Fondation Louis Vuitton – photo credit – Karen Anderson
I’ve got several friends heading to Paris this spring. I won’t make it myself this year but in helping my friends plan their trips, I’ve arrived at my top three recommendations of things to do in Paris.
- Enjoy a private art, history and walking tour with Paris Personalized. I’ve done their tour of The Louvre three times and loved it and learned more each time.
- Take a cooking class and neighbourhood food tour with my friends Aurelie and Marion at Succulent Paris. You’ll get to experience a day in the life of real Parisians.
- Book with Fat Tire Tours. Their day long bicycle trip to Versailles – with shopping at an organic market and picnicking on the grounds of Versailles – is a wonderful way to explore more.
Otherwise, just get a metro pass and a museum pass and wander. There’s no better city in the world to just walk the streets and get lost for a while. I’m continuously discovering old museums I was unaware of and two years ago I visited the (then) brand spanking new – Fondation Luis Vuitton (FLV).
Dedicated to the history of art, the museum itself also an art installation. The latest work of Canadian-born architect Frank Gehry it appears as a tall ship sailing through Bois de Boulogne park. I hope you’ll include it in your next visit to Paris. Because I’m such a fan of Gehry’s, the rest of this post is just a collection of photos from my visit. Continue reading
April means tulips at Giverny – photo – Karen Anderson
impressions of tulips? – photo – Karen Anderson
The first time I went to Giverny – and inside the high walls surrounding Claude Monet’s home and garden – it was May. Iris were everywhere.
They were tall and sparkling with dew in shades of mauve, purple, yellow and white. They took the lead in a joyful song of spring with lilacs and wisteria as voluptuous back up singers. My mind grabbed that purple haze of flowers and sealed it away. Irises became synonymous with Giverny for me. I never thought of how it would be the rest of the year. My recent visit was an epiphany.
April means tulips at Giverny.
The iris were only thinking about their diva-ish debut. The wisteria were wistfully waking, the lilacs were racing the apple blossoms for heightening senses with their scents-ability.
I think I’ll need to go every month of the year to truly understand the beauty of Monet’s intricate masterpiece. This visit was the fulfillment of an innocent wish made at another time and another place – far from Paris or Giverny. I’ll tell you a bit about that before I share some of the photos I took of Monet’s true masterpiece.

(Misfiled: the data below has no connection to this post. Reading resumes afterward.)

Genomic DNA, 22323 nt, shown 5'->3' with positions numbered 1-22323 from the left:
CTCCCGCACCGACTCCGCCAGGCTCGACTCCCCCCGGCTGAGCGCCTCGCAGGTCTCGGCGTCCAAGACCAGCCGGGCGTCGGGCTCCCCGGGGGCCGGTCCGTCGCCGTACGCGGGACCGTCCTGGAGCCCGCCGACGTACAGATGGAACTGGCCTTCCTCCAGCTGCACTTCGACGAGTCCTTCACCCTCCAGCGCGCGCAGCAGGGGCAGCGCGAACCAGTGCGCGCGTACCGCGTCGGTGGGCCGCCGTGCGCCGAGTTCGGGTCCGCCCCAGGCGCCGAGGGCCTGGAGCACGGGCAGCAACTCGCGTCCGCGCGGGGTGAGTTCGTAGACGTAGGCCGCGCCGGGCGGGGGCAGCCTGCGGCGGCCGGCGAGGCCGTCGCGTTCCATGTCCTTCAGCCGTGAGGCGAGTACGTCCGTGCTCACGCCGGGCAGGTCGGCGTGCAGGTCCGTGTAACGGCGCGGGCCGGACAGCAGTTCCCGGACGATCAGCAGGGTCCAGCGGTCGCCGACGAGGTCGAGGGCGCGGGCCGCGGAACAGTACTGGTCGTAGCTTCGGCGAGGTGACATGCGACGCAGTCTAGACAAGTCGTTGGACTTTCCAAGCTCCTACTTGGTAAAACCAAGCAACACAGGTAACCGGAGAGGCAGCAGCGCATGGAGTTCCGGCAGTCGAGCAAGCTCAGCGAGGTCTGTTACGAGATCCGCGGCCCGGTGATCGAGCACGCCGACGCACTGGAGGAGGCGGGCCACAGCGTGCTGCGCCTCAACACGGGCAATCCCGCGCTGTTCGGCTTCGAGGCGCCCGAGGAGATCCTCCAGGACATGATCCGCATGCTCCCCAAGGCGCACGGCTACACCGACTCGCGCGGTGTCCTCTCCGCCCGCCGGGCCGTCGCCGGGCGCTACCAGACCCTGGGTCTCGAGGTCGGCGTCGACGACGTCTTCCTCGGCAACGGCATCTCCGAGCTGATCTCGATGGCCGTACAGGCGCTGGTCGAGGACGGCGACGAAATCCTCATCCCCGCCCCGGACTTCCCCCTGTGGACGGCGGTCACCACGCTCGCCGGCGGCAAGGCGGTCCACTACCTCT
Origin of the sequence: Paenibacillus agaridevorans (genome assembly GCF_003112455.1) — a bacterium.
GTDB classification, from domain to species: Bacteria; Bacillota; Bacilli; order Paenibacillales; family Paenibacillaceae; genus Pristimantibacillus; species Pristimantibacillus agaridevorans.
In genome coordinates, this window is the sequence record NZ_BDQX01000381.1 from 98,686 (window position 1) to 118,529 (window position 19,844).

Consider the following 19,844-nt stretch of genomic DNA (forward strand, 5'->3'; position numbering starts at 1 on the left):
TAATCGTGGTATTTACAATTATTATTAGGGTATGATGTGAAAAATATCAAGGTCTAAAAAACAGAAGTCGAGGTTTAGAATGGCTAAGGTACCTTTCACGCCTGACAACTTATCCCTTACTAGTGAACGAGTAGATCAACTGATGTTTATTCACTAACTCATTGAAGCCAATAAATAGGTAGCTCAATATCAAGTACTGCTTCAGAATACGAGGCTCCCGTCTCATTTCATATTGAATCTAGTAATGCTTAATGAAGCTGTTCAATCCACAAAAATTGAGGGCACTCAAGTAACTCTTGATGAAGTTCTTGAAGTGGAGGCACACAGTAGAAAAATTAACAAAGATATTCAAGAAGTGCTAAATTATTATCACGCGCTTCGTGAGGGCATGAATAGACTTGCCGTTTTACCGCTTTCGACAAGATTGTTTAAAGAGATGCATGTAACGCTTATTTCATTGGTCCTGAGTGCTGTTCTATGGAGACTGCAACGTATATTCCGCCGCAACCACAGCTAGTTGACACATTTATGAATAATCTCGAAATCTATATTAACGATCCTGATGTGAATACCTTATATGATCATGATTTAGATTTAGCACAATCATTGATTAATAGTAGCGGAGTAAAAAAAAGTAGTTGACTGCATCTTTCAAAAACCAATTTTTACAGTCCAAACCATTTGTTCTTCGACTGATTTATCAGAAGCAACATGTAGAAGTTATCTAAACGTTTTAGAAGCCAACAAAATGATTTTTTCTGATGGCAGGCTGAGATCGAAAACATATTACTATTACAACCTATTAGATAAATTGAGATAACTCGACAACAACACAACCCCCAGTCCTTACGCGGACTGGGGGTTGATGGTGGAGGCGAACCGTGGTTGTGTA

My friends at Succulent Paris enjoying the treats I brought them from Alberta – photo – Kim Irving
My friends Marion Willard and Aurélie Mahoudeau of Succulent Paris food tours are wonderful cooks who love to share their passion with visitors to their city. This post will highlight a day where I booked them for a private gourmet tour. We met for coffee, shopped on Rue de Levis near their home and then prepared a seasonal multi-course gastronomic meal
Cooking with Willard and Mahoudeau is a joyous occasion. Sitting down and sharing a meal together even more so. I hope that you’ll see that in the photos I’ll share here and that you’ll try some of the recipes as well. If they all seem a bit too much skip ahead to the next post where I share a ridiculously easy and fun Mug Cake that anyone can make and enjoy. It’s all good.
I’m just back from Paris.
I had the opportunity during my visit to spend a day shopping and cooking a multi-course French meal with my friends Marion Willard and Aurélie Mahoudeau of Succulent Paris. For my Parisian friends, this is a daily occurrence. They have culinary skills that have been passed down through the generations of their families. They learned to cook both at extensive family gatherings and in the day-to-day preparation of meals with their parents. They enjoy shopping daily for what is fresh and in season and they use their culinary skills to pull together meals to celebrate those ingredients.